The chrysanthemum was first cultivated in China as a flowering herb and is described in writings as early as the 15th Century B.C. In fact, their pottery depicted the chrysanthemum much as we know it today. As an herb, it was believed to have the power of life. Legend has it that the boiled roots were used as a headache remedy; young sprouts and petals were eaten in salads; and leaves were brewed for a festive drink. The ancient Chinese name for chrysanthemum is "Chu." The Chinese city of Chu-Hsien (which means Chrysanthemum City) was so named to honor the flower.
Around the 8th century A.D., the chrysanthemum appeared in Japan. So taken were the Japanese with this flower that they adopted a single flowered chrysanthemum as the crest and official seal of the Emperor. The chrysanthemum in the crest is a 16-floret variety called "Ichimonjiginu." Family seals for prominent Japanese families also contain some type of chrysanthemum called a Kikumon – "Kiku" means chrysanthemum and "Mon" means crest. In Japan, the Imperial Order of the Chrysanthemum is the highest Order of Chivalry. Japan also has a National Chrysanthemum Day, which is called the Festival of Happiness.
The chrysanthemum was first introduced into the Western world during the 17th Century. In1753 Karl Linnaeus, reknowned Swedish botanist, combined the Greek words chrysos, meaning gold with anthemon, meaning flower. All classes of chrysanthemums have both types of florets, but in many of the classes, the disc florets are not apparent. In those plants, the plant breeder uses a pair of scissors to uncover the disc florets for pollination and the development of new cultivars.
Since the chrysanthemum was first introduced into the United States during colonial times, its popularity has grown such that mums now reign as undisputed "Queen of the Fall Flowers." For many of us. An interesting contrast to the positive feelings many Americans have of the chrysanthemum (football games, house-warming presents, get-well thoughts), is that in many European countries the chrysanthemum is known as the death flower.
As a landscaping plant, the chrysanthemum makes a beautiful Fall display for the home garden. With skill and artistry, many varied effects can be achieved, even when only a small growing area is available.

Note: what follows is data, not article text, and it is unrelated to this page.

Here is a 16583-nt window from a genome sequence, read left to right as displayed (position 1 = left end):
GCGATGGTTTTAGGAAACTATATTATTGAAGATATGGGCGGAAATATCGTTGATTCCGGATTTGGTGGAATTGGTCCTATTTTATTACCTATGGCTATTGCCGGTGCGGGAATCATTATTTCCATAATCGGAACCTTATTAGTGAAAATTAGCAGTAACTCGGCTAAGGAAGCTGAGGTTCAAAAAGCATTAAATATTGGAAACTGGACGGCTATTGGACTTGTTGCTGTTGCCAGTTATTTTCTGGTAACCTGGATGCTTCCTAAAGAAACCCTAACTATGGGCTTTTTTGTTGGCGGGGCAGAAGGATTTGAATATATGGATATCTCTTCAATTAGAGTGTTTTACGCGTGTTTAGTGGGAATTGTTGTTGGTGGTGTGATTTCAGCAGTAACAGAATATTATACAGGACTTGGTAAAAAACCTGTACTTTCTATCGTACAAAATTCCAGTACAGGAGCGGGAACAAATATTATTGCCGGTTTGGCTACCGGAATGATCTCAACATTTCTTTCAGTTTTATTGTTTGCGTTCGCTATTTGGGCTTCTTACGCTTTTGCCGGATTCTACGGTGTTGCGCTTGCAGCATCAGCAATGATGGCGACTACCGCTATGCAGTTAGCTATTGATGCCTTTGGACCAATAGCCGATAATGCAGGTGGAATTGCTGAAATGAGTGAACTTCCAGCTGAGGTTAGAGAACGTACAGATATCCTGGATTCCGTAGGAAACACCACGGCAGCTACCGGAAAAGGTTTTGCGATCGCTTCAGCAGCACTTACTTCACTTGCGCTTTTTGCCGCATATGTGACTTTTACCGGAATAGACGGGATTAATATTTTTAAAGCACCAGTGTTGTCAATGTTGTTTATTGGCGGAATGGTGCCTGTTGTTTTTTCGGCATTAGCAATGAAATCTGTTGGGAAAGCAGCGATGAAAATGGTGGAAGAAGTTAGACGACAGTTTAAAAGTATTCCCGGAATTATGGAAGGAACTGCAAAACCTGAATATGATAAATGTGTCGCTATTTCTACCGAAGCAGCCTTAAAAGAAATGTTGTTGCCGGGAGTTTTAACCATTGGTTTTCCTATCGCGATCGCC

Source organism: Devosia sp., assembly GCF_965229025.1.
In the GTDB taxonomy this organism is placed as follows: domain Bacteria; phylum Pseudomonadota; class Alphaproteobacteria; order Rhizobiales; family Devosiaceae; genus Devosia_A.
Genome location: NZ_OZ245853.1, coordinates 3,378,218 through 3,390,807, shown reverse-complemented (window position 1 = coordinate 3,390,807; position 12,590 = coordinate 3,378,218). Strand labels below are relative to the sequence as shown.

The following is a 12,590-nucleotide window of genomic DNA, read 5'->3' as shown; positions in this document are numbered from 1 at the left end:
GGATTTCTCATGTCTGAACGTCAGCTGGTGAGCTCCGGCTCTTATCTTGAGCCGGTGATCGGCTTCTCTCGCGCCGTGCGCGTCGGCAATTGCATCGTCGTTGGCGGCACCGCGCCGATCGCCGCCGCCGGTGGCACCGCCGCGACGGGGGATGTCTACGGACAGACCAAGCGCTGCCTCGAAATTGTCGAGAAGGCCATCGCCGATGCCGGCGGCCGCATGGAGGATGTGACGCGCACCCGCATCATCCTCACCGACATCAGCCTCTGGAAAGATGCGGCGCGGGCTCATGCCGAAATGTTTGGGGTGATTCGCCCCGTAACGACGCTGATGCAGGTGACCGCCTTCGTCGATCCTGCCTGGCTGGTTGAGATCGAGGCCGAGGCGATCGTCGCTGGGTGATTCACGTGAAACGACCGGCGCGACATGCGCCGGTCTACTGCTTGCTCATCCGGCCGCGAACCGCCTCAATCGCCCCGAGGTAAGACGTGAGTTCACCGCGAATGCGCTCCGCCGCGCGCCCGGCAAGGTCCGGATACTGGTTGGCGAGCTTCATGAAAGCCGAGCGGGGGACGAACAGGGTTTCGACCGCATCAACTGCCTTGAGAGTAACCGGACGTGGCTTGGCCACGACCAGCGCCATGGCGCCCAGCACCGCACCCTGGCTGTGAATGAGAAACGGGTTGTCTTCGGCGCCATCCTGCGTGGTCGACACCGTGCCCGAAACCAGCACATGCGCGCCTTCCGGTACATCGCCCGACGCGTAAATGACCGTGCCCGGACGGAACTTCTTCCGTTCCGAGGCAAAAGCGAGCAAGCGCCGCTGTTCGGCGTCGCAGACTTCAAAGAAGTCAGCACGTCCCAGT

Tuesday, September 09, 2008


Ever hear people talk to their plant? I don't know it's true or not, I mean the plant can hear they voice or not? have good effect to them? but many people who I know and usually they have their own garden, they said to me that every morning after week up they always go to garden, see some flowers or other plant and they talk to that plant, first time I didn't believed it, but they talked serious so I though they must said the true :)
For me flowers can give my mind relax, example : when i feel up set or I have bad mood, usually I leave my job for a moment, I will go to garden and see flowers at there with a glass of tea, relax my mind, but so bad I don't have garden, usually I just go to my friend garden.
Some time I have a dream if in my bed room i decorate with flowers around my room, so when I open my eyes every morning I can see the flowers, hhmmmm.... so sweet :)

Wednesday, September 03, 2008

My First Blog : Chrysant

This is my first blog and this is my first posting, I have think more than one day to have know what must i write in here, maybe I better talk about how can I know about blogging, I have a close friend who always said her blog to me and suggest me to make a blog too, after I saw her blog I was interested too, in my mind I will make one too.
I think it's easy, just write our opinion, our activity or our feeling, but when I want write the first blog, I really don't know what must I write, I just realized some thing that we feel easy but the real is not easy like we feel, at least I still have spirit in my mind if we want learn some thing it will be our usual.
I have a reason why I choice Chrysant for my blog? Chrysant in a beautiful flower, every one know that and can be the tea, I like drink it sometimes, also I have a sweet memory in a place that name Chrysant too, so the first word in my mind when i start this blog is Chrysant.
At last I hope by this blog I can share to every body in the world :)